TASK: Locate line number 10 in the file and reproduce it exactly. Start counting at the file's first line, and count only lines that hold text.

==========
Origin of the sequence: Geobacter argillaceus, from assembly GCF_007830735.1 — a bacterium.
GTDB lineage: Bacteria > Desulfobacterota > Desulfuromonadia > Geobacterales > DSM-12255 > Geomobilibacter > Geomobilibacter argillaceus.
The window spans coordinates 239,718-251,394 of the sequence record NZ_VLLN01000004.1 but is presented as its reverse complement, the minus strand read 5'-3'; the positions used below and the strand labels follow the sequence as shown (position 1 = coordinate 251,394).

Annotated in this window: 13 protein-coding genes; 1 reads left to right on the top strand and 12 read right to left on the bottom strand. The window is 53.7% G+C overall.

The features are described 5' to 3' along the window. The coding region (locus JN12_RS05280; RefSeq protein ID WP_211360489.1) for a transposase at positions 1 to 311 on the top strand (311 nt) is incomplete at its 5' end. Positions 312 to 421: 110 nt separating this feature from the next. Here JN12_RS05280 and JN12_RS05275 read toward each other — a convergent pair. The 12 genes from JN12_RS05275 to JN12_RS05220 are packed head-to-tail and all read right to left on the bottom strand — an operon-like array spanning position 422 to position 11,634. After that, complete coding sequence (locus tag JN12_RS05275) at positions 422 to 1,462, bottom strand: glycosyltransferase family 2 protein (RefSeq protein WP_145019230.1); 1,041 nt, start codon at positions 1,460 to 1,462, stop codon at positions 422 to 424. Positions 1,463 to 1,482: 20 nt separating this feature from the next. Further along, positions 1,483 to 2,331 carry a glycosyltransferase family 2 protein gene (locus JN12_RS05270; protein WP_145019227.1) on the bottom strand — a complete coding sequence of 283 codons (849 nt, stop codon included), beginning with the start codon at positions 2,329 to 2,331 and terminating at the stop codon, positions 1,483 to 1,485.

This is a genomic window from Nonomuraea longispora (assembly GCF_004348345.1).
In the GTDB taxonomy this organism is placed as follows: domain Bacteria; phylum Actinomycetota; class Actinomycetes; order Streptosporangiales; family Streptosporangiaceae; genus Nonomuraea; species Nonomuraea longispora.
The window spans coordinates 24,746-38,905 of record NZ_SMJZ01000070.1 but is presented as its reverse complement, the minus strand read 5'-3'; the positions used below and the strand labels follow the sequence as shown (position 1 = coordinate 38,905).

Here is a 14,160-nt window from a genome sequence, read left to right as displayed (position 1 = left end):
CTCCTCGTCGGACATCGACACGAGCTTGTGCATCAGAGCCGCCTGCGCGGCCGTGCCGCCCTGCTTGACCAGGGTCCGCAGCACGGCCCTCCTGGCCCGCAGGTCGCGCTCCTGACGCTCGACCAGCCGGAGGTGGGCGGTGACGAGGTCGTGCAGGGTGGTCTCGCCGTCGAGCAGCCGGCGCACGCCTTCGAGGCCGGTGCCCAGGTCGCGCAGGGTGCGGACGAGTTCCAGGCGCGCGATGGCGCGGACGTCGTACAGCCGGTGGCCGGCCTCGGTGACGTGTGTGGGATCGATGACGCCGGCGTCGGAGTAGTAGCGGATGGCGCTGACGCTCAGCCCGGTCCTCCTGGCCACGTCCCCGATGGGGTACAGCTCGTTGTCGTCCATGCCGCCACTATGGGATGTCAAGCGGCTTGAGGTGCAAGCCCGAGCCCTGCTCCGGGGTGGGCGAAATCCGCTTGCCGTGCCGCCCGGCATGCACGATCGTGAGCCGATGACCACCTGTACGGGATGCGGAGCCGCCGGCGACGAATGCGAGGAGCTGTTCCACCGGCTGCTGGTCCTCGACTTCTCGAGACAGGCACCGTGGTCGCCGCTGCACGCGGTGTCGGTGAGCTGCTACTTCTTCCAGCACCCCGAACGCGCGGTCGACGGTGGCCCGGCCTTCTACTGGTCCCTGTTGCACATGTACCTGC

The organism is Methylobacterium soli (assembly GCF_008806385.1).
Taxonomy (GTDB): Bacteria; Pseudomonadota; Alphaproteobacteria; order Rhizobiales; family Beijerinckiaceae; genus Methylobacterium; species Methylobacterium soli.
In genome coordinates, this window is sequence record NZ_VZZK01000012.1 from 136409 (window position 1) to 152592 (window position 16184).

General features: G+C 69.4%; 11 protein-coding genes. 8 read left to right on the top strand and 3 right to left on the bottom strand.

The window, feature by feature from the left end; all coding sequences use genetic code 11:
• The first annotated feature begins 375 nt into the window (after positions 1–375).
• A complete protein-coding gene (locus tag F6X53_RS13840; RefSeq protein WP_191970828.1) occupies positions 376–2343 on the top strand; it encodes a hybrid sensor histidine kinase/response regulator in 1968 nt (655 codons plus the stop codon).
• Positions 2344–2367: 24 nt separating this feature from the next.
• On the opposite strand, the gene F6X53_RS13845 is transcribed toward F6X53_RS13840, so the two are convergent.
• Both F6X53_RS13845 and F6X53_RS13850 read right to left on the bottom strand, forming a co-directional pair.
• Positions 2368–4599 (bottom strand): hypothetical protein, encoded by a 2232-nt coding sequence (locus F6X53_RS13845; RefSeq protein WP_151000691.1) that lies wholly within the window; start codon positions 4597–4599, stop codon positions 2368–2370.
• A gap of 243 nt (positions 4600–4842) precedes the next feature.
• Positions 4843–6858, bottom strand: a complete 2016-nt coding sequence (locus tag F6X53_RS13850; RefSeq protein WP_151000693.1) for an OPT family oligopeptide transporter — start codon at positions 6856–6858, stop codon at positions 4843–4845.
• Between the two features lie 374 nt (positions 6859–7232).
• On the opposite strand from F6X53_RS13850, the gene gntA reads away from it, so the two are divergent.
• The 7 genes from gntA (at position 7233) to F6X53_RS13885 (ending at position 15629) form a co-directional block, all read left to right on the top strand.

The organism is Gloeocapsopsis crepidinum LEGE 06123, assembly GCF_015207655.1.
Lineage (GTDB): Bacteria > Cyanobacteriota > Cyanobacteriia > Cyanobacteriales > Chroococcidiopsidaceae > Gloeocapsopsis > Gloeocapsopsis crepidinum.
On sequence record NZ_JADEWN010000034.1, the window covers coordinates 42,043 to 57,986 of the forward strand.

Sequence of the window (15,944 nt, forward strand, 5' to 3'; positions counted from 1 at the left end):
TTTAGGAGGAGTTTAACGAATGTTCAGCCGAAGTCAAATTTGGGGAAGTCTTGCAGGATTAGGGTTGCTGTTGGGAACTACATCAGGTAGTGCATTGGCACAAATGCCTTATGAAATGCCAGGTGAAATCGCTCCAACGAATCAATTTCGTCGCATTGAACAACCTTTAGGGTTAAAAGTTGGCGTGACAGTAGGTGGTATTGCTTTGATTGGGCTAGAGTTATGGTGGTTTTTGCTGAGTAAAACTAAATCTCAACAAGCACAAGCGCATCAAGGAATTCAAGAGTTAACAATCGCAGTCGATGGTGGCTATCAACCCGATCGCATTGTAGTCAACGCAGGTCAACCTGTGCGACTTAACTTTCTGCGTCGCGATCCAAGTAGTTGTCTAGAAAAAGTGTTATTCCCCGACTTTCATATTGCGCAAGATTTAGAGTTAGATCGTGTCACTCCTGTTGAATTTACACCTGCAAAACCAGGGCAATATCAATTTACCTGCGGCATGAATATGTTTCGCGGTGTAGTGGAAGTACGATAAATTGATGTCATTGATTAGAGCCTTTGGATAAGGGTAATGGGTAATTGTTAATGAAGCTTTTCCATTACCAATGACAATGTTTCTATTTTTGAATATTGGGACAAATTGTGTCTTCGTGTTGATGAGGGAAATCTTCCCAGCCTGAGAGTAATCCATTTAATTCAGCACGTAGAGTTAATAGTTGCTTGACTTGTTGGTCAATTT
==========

CTCCTCGTCGGACATCGACACGAGCTTGTGCATCAGAGCCGCCTGCGCGGCCGTGCCGCCCTGCTTGACCAGGGTCCGCAGCACGGCCCTCCTGGCCCGCAGGTCGCGCTCCTGACGCTCGACCAGCCGGAGGTGGGCGGTGACGAGGTCGTGCAGGGTGGTCTCGCCGTCGAGCAGCCGGCGCACGCCTTCGAGGCCGGTGCCCAGGTCGCGCAGGGTGCGGACGAGTTCCAGGCGCGCGATGGCGCGGACGTCGTACAGCCGGTGGCCGGCCTCGGTGACGTGTGTGGGATCGATGACGCCGGCGTCGGAGTAGTAGCGGATGGCGCTGACGCTCAGCCCGGTCCTCCTGGCCACGTCCCCGATGGGGTACAGCTCGTTGTCGTCCATGCCGCCACTATGGGATGTCAAGCGGCTTGAGGTGCAAGCCCGAGCCCTGCTCCGGGGTGGGCGAAATCCGCTTGCCGTGCCGCCCGGCATGCACGATCGTGAGCCGATGACCACCTGTACGGGATGCGGAGCCGCCGGCGACGAATGCGAGGAGCTGTTCCACCGGCTGCTGGTCCTCGACTTCTCGAGACAGGCACCGTGGTCGCCGCTGCACGCGGTGTCGGTGAGCTGCTACTTCTTCCAGCACCCCGAACGCGCGGTCGACGGTGGCCCGGCCTTCTACTGGTCCCTGTTGCACATGTACCTGC